Legend has it that on Halloween night, at lowest tide, you can still see a ruined office chair rising from the waves, and hear defiant swearing on the wind, in Dutch.

Thus began the Legend of the Flying Chairman.

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125 words, inspired by this week’s Friday Fictioneers prompt:
(Okay, I cheated the word count a little, too much fun.)

PHOTO PROMPT – © Dale Rogerson

Fat Bottomed Girls

“So there were gathered together a harlequin, an astrophysicist, and fifty nude women on bicycles?

“Well, yes.”

“Wasn’t that a strange thing, in the Seventies?”

“Not exactly common. It made a massive outcry in the newspapers at the time, but the excitement died away quickly. The interesting bit, to me, was that the nude ladies were actually trying to win the bicycle race.”

“So, who did win?”

“Florence Dollenberg, from Merton. She received a congratulatory handshake from the Prime Minister.”

“Heath, Wilson, or Callaghan?”

“Oh, I think I see your error; the Eighteen Seventies. She was congratulated by William Gladstone.”

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100 words for this week’s Sunday Photo Fiction prompt:

Still confused? Take a tour with me back to the seventies…one of the seventies anyway.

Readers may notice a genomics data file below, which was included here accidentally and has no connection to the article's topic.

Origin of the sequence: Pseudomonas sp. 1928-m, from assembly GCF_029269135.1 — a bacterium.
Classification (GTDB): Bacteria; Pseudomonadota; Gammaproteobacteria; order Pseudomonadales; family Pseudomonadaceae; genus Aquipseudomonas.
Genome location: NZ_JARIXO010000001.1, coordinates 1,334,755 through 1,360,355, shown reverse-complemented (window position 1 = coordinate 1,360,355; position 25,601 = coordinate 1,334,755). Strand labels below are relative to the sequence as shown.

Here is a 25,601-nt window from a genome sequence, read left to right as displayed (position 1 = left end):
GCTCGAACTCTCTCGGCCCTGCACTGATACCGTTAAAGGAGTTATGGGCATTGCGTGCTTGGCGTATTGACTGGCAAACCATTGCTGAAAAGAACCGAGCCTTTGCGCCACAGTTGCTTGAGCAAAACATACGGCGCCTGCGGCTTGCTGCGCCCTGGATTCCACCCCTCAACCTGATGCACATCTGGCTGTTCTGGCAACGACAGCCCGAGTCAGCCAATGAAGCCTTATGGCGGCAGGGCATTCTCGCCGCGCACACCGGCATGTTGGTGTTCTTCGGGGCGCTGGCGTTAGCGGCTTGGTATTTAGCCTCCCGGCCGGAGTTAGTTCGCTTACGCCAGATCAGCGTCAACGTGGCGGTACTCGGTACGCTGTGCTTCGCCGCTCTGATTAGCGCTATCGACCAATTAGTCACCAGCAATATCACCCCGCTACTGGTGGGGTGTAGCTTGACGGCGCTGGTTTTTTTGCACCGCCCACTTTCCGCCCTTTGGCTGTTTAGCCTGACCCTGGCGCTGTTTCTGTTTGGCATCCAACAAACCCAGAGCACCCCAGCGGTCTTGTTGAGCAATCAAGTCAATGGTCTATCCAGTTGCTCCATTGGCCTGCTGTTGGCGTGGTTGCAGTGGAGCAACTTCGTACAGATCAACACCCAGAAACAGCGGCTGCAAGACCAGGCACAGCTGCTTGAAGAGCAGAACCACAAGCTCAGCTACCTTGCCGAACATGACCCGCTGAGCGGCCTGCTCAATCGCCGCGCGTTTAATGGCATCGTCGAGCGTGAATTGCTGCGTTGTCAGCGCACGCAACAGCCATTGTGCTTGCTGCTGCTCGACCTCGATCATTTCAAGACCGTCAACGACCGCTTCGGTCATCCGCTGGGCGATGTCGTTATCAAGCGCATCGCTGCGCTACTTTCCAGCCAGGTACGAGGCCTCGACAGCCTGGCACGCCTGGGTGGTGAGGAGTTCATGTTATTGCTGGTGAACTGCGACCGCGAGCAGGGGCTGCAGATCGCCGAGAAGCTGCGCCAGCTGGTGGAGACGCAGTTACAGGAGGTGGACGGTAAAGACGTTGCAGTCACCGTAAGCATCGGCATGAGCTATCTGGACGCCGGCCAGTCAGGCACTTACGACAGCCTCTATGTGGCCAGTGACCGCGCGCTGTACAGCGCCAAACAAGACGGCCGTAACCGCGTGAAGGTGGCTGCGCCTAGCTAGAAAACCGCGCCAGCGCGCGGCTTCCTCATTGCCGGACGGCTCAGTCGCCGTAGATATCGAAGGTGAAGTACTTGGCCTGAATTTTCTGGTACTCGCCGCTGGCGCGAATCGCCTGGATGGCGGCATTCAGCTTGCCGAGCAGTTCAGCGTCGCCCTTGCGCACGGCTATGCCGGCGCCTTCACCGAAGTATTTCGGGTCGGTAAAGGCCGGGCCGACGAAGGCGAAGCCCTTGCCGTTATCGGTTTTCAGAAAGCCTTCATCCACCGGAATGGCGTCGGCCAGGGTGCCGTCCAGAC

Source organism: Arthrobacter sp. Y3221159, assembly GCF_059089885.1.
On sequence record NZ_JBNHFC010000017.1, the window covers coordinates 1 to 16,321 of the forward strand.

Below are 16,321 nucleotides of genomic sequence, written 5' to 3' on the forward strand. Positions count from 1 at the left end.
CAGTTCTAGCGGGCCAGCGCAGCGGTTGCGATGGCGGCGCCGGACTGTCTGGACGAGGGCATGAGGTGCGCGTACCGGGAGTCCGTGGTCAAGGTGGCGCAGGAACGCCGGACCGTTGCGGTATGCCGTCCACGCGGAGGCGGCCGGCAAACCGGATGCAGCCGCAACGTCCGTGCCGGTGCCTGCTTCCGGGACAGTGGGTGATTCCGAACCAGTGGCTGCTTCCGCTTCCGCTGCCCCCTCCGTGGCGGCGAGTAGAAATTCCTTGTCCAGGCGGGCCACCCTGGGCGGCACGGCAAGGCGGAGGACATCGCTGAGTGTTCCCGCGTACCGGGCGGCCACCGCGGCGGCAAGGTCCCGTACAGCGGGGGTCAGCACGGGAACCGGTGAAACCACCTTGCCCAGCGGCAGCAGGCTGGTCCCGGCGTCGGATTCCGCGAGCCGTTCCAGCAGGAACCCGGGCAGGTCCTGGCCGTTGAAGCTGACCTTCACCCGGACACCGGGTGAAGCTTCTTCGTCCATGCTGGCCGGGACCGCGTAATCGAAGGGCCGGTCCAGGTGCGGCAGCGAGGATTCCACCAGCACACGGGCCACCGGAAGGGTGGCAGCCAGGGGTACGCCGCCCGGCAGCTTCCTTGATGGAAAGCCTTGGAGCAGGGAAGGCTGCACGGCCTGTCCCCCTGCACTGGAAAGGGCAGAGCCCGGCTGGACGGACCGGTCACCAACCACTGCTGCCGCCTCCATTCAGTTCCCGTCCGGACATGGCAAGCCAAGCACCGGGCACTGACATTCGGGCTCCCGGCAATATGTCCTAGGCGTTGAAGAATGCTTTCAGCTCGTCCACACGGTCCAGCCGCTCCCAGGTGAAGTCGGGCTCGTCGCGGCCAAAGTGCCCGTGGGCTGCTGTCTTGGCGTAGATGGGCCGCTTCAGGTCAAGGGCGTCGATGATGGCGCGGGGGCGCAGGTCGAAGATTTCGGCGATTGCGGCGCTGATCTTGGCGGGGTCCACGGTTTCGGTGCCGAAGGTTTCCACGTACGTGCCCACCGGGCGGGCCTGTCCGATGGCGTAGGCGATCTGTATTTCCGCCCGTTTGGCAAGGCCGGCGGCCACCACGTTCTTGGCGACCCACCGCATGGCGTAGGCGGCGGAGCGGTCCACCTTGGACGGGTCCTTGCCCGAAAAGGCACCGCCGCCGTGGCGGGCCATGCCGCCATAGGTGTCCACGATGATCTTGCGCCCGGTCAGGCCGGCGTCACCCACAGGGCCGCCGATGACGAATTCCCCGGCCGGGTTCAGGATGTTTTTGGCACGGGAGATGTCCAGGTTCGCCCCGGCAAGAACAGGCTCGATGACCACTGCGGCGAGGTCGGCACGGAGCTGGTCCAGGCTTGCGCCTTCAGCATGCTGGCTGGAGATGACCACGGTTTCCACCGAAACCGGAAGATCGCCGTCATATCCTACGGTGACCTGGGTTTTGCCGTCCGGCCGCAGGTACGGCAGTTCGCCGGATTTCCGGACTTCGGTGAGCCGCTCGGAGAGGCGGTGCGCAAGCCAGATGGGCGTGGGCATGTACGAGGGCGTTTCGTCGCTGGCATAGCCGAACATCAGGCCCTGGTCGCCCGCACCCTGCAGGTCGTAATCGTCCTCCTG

(Fat Bottomed Girls and Bicycle Race were generally played together, and flipsides of the single. Freddy Mercury is the Harlequin, and Brian May the astrophysicist. That big-wheeled bike was contemporary in the 1870s…nude bicycle racing maybe not so much.

But it coooould have happened…)

The Cost of Genius

“I thought that we were special.”

“So did the Program. You know that only one child in ten thousand tests positive for the Sarasate gene. They went to enormous trouble to isolate and recruit all of us. We’re all pretty special, Sam.”

“You know that isn’t what I meant. You and I, us, we had something special, right?”

“We did. Outside the Program, the two of us alone wouldn’t have been able to continue and prosper. We needed the creative feedback from dozens of others, to keep producing new works at top level.”

“Does the art really matter that much to you? Screw the music. You know I’d give up the cello in a minute to be with you forever, Cheryl.”

“I wouldn’t want you to. You’d only resent me for it eventually. This orchestra is my home, and this violin is my life. I’m sorry about… How could they have known, when they recruited us as children?”

Sam hung his head. “The females soared on wings of genius, and the males could never be more than just competent musicians. No matter how long they studied.”

“We both have the gene, Sam. They just never guessed the effect would be sex-linked.”

“And the Program is finally tired of carrying the males, and out with the failed experiments. You’re still entirely committed to the Program?”

Cheryl drew a slow breath.

“I’m committed to my sisters, and to the potential we’ve shown. I believe this is going somewhere amazing, and I desperately need to be a part of it.

“I’ve already seen the wetware surgeon, Sam. He tinkered with some trivial memories, and you know they solved sexual orientation years ago. I’ve already been flipped, I’m sorry.”